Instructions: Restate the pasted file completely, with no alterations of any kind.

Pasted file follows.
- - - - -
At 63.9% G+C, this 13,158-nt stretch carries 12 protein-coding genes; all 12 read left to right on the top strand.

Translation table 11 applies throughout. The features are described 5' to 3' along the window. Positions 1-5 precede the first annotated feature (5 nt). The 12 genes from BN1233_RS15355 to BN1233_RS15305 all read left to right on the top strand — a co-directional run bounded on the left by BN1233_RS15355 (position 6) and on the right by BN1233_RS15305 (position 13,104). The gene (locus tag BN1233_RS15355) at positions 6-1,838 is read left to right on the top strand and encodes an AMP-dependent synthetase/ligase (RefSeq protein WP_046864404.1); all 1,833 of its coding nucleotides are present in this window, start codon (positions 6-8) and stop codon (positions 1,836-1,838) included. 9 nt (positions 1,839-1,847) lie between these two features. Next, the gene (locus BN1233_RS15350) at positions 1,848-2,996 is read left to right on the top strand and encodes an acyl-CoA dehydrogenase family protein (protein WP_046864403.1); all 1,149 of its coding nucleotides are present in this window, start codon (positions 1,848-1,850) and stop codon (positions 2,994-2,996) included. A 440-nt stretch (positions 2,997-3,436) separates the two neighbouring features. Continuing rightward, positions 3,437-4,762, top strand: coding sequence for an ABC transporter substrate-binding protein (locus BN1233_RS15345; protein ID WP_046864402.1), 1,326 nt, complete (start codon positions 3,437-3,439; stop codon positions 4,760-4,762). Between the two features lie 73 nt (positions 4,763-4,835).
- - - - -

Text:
At 63.9% G+C, this 13,158-nt stretch carries 12 protein-coding genes; all 12 read left to right on the top strand.

Translation table 11 applies throughout. The features are described 5' to 3' along the window. Positions 1-5 precede the first annotated feature (5 nt). The 12 genes from BN1233_RS15355 to BN1233_RS15305 all read left to right on the top strand — a co-directional run bounded on the left by BN1233_RS15355 (position 6) and on the right by BN1233_RS15305 (position 13,104). The gene (locus tag BN1233_RS15355) at positions 6-1,838 is read left to right on the top strand and encodes an AMP-dependent synthetase/ligase (RefSeq protein WP_046864404.1); all 1,833 of its coding nucleotides are present in this window, start codon (positions 6-8) and stop codon (positions 1,836-1,838) included. 9 nt (positions 1,839-1,847) lie between these two features. Next, the gene (locus BN1233_RS15350) at positions 1,848-2,996 is read left to right on the top strand and encodes an acyl-CoA dehydrogenase family protein (protein WP_046864403.1); all 1,149 of its coding nucleotides are present in this window, start codon (positions 1,848-1,850) and stop codon (positions 2,994-2,996) included. A 440-nt stretch (positions 2,997-3,436) separates the two neighbouring features. Continuing rightward, positions 3,437-4,762, top strand: coding sequence for an ABC transporter substrate-binding protein (locus BN1233_RS15345; protein ID WP_046864402.1), 1,326 nt, complete (start codon positions 3,437-3,439; stop codon positions 4,760-4,762). Between the two features lie 73 nt (positions 4,763-4,835).